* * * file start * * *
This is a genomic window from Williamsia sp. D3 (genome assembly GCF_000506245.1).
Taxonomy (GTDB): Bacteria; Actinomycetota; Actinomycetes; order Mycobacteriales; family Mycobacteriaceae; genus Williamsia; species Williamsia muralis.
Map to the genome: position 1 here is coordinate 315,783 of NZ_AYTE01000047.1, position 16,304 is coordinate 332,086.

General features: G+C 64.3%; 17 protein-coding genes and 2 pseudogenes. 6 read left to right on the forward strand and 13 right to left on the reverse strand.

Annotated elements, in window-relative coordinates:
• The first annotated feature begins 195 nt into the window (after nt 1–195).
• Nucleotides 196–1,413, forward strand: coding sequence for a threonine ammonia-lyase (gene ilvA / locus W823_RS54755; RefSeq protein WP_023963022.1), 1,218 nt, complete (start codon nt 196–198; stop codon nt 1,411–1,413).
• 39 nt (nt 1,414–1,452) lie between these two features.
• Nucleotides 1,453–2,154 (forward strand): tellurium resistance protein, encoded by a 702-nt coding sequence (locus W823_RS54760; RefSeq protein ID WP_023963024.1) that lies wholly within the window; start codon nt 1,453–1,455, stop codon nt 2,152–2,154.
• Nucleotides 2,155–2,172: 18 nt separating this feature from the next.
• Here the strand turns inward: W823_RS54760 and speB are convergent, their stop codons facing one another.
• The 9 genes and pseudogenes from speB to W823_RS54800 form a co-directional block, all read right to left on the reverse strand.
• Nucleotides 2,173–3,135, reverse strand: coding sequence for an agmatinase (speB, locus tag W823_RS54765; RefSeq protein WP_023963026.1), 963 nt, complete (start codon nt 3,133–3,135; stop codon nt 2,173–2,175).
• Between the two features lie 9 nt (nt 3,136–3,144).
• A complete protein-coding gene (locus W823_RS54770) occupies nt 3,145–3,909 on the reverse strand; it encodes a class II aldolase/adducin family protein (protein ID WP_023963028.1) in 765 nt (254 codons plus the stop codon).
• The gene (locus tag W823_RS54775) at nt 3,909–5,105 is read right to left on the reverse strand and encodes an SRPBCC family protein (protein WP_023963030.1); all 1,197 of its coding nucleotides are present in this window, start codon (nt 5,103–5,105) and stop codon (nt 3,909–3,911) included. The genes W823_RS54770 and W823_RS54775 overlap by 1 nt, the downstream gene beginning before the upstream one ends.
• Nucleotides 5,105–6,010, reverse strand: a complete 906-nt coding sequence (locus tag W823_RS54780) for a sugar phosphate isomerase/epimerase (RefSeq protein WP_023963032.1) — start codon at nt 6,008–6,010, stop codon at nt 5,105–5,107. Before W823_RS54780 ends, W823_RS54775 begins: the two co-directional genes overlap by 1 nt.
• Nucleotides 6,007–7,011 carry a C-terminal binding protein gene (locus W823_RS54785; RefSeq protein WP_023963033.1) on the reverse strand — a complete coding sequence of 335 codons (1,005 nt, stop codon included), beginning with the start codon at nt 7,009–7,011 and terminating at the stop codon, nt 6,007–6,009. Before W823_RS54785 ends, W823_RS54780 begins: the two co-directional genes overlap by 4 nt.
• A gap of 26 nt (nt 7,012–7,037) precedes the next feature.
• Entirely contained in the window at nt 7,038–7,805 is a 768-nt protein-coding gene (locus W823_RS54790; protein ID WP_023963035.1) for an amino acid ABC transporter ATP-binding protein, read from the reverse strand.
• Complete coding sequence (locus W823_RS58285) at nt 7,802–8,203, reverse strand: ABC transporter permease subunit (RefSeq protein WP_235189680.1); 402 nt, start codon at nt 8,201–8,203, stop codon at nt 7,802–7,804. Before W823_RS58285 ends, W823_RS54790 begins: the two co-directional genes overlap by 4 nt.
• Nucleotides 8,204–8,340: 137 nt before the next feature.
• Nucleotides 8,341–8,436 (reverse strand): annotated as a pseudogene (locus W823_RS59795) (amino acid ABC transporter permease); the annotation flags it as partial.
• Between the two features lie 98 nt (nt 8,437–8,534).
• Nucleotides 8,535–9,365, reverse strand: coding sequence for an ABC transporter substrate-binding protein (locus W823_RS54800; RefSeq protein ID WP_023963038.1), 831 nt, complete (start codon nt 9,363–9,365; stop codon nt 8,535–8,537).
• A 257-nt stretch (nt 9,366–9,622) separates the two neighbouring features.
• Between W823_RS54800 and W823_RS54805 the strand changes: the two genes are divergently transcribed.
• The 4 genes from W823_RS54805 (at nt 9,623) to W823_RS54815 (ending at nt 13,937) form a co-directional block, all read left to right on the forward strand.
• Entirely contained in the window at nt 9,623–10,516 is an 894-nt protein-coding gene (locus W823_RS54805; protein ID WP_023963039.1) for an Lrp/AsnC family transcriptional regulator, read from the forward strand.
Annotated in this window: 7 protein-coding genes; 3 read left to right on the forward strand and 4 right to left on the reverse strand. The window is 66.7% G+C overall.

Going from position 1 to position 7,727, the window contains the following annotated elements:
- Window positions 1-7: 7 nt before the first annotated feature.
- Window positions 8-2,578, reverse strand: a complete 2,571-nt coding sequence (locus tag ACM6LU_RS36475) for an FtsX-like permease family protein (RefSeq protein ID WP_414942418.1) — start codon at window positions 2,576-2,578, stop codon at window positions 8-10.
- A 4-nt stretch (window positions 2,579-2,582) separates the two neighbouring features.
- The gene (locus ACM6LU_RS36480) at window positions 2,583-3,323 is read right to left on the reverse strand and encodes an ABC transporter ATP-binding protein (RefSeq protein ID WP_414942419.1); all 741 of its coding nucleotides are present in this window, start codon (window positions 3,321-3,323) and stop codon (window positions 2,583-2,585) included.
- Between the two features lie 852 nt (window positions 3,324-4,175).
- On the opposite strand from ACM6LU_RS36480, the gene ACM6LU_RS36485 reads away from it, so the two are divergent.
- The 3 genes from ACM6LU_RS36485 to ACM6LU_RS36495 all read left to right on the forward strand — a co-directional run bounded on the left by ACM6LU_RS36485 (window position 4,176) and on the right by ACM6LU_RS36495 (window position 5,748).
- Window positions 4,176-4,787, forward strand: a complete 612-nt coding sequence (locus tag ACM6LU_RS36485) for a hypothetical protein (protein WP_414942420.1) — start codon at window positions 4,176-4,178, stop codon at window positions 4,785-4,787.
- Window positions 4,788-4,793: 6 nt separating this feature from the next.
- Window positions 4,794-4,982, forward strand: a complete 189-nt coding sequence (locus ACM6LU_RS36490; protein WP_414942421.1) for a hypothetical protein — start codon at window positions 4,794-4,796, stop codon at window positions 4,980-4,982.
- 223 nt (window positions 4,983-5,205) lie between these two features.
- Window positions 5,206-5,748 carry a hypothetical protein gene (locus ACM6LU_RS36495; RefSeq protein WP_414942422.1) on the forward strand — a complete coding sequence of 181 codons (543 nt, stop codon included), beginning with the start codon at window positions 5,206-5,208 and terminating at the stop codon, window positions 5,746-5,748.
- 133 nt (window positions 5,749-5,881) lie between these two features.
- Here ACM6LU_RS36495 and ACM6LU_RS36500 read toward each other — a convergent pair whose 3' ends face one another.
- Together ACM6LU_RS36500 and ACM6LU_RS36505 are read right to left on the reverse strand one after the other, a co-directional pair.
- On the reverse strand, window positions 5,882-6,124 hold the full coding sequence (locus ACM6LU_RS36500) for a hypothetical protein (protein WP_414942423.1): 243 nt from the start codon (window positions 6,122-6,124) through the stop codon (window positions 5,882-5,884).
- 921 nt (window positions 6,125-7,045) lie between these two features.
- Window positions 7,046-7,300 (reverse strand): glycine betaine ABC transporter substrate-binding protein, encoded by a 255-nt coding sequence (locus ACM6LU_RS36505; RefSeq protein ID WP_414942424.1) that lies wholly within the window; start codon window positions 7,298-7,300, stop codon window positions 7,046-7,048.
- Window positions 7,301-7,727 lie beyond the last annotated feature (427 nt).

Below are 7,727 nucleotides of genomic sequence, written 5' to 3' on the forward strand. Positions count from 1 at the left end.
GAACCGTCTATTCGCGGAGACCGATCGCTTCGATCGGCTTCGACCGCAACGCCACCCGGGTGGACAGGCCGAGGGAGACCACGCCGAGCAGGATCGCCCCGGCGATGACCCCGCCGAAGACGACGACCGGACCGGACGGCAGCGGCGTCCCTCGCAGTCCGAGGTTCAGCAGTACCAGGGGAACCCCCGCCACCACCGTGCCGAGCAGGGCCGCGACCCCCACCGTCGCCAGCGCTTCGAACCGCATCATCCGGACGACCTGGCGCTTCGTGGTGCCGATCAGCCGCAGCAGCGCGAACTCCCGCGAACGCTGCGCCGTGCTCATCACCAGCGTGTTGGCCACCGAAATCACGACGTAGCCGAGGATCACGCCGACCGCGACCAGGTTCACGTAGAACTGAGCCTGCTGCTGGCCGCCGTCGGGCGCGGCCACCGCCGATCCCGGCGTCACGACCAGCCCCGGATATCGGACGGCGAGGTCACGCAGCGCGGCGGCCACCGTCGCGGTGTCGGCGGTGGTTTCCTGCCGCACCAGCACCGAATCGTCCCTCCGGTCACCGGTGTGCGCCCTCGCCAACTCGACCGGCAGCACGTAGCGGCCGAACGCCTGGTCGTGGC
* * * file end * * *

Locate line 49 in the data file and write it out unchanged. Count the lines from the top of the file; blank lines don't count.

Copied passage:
- Window positions 7,046-7,300 (reverse strand): glycine betaine ABC transporter substrate-binding protein, encoded by a 255-nt coding sequence (locus ACM6LU_RS36505; RefSeq protein ID WP_414942424.1) that lies wholly within the window; start codon window positions 7,298-7,300, stop codon window positions 7,046-7,048.